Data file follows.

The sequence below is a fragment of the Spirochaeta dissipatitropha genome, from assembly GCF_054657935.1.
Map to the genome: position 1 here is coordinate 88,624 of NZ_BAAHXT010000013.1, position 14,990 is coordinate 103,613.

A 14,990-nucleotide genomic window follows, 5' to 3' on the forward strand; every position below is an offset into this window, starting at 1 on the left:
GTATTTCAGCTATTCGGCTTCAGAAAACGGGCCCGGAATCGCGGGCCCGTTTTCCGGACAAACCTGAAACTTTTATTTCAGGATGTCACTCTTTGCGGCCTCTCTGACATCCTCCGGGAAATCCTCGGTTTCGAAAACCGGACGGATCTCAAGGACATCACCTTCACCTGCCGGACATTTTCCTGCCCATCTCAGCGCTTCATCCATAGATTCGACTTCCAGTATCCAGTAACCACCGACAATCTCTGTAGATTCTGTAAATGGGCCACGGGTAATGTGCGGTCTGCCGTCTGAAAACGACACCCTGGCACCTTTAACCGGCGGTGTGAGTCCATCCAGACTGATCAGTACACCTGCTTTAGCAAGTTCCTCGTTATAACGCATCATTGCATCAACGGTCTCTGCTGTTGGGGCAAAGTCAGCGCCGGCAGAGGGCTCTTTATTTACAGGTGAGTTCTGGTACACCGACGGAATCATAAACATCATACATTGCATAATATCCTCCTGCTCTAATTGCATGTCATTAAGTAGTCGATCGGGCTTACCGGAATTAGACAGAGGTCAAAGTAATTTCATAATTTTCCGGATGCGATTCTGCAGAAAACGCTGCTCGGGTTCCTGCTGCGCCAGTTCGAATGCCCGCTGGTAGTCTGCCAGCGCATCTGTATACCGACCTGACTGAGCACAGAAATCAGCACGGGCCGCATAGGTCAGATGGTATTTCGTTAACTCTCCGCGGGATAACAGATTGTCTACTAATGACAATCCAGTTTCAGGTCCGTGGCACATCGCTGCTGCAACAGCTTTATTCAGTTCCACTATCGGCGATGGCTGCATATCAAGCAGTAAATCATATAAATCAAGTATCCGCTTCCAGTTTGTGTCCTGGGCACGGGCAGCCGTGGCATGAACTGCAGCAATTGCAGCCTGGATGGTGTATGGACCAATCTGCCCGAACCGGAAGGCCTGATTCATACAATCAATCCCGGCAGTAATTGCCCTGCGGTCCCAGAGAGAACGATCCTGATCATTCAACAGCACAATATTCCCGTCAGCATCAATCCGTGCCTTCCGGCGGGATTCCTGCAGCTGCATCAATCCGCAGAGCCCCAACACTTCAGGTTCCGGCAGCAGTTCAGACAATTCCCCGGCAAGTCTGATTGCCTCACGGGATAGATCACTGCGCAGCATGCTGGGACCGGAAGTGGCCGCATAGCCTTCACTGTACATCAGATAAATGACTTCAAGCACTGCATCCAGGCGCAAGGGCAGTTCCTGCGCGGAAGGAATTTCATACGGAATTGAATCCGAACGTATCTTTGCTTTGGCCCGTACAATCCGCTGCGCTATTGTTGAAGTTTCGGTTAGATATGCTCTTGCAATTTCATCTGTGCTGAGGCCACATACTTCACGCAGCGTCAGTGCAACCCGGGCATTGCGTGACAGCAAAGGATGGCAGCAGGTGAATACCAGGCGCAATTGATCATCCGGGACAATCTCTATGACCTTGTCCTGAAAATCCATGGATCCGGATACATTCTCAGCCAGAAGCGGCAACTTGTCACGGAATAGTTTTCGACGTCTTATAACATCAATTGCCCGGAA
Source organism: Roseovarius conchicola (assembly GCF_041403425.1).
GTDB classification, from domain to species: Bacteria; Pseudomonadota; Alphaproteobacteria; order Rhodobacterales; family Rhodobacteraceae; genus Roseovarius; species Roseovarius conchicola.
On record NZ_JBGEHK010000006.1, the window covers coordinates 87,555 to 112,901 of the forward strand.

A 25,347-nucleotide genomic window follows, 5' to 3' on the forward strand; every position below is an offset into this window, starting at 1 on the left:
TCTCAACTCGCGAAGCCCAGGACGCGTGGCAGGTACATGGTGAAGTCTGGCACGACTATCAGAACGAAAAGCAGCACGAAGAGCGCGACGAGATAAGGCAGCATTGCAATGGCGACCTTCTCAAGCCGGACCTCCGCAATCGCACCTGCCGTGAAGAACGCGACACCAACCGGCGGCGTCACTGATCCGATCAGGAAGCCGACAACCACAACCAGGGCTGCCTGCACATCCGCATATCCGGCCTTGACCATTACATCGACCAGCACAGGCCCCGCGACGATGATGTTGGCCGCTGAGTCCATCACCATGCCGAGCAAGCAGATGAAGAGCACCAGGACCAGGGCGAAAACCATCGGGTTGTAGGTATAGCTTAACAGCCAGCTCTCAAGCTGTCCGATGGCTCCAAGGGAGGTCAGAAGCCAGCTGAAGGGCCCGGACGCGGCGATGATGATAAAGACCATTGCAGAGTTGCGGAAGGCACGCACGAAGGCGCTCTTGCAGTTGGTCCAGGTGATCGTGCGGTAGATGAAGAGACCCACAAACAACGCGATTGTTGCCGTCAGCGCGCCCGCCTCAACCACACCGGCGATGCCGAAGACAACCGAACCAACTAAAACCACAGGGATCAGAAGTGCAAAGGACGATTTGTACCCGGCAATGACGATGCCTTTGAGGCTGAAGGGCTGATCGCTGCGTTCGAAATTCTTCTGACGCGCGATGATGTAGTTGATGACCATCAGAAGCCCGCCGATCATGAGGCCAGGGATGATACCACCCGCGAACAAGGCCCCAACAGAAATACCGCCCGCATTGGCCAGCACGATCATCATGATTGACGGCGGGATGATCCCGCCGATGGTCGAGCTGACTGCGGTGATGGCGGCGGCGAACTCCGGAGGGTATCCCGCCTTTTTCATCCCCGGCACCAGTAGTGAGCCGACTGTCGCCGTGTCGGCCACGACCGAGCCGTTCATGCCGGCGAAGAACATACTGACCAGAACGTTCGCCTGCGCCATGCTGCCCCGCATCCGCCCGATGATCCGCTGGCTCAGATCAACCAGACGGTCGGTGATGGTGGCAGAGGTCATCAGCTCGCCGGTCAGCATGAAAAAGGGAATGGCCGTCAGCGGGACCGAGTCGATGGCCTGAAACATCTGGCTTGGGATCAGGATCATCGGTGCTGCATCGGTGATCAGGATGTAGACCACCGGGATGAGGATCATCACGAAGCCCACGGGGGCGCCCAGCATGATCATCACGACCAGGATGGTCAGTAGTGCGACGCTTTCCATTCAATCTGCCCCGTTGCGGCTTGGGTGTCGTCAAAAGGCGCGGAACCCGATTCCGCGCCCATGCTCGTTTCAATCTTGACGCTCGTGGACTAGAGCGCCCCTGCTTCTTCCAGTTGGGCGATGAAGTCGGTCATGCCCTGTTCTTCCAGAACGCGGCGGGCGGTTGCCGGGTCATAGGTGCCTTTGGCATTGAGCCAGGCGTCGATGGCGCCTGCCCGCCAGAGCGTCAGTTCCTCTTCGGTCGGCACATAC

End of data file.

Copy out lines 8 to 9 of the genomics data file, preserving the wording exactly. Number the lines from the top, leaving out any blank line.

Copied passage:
A 25,347-nucleotide genomic window follows, 5' to 3' on the forward strand; every position below is an offset into this window, starting at 1 on the left:
TCTCAACTCGCGAAGCCCAGGACGCGTGGCAGGTACATGGTGAAGTCTGGCACGACTATCAGAACGAAAAGCAGCACGAAGAGCGCGACGAGATAAGGCAGCATTGCAATGGCGACCTTCTCAAGCCGGACCTCCGCAATCGCACCTGCCGTGAAGAACGCGACACCAACCGGCGGCGTCACTGATCCGATCAGGAAGCCGACAACCACAACCAGGGCTGCCTGCACATCCGCATATCCGGCCTTGACCATTACATCGACCAGCACAGGCCCCGCGACGATGATGTTGGCCGCTGAGTCCATCACCATGCCGAGCAAGCAGATGAAGAGCACCAGGACCAGGGCGAAAACCATCGGGTTGTAGGTATAGCTTAACAGCCAGCTCTCAAGCTGTCCGATGGCTCCAAGGGAGGTCAGAAGCCAGCTGAAGGGCCCGGACGCGGCGATGATGATAAAGACCATTGCAGAGTTGCGGAAGGCACGCACGAAGGCGCTCTTGCAGTTGGTCCAGGTGATCGTGCGGTAGATGAAGAGACCCACAAACAACGCGATTGTTGCCGTCAGCGCGCCCGCCTCAACCACACCGGCGATGCCGAAGACAACCGAACCAACTAAAACCACAGGGATCAGAAGTGCAAAGGACGATTTGTACCCGGCAATGACGATGCCTTTGAGGCTGAAGGGCTGATCGCTGCGTTCGAAATTCTTCTGACGCGCGATGATGTAGTTGATGACCATCAGAAGCCCGCCGATCATGAGGCCAGGGATGATACCACCCGCGAACAAGGCCCCAACAGAAATACCGCCCGCATTGGCCAGCACGATCATCATGATTGACGGCGGGATGATCCCGCCGATGGTCGAGCTGACTGCGGTGATGGCGGCGGCGAACTCCGGAGGGTATCCCGCCTTTTTCATCCCCGGCACCAGTAGTGAGCCGACTGTCGCCGTGTCGGCCACGACCGAGCCGTTCATGCCGGCGAAGAACATACTGACCAGAACGTTCGCCTGCGCCATGCTGCCCCGCATCCGCCCGATGATCCGCTGGCTCAGATCAACCAGACGGTCGGTGATGGTGGCAGAGGTCATCAGCTCGCCGGTCAGCATGAAAAAGGGAATGGCCGTCAGCGGGACCGAGTCGATGGCCTGAAACATCTGGCTTGGGATCAGGATCATCGGTGCTGCATCGGTGATCAGGATGTAGACCACCGGGATGAGGATCATCACGAAGCCCACGGGGGCGCCCAGCATGATCATCACGACCAGGATGGTCAGTAGTGCGACGCTTTCCATTCAATCTGCCCCGTTGCGGCTTGGGTGTCGTCAAAAGGCGCGGAACCCGATTCCGCGCCCATGCTCGTTTCAATCTTGACGCTCGTGGACTAGAGCGCCCCTGCTTCTTCCAGTTGGGCGATGAAGTCGGTCATGCCCTGTTCTTCCAGAACGCGGCGGGCGGTTGCCGGGTCATAGGTGCCTTTGGCATTGAGCCAGGCGTCGATGGCGCCTGCCCGCCAGAGCGTCAGTTCCTCTTCGGTCGGCACATAC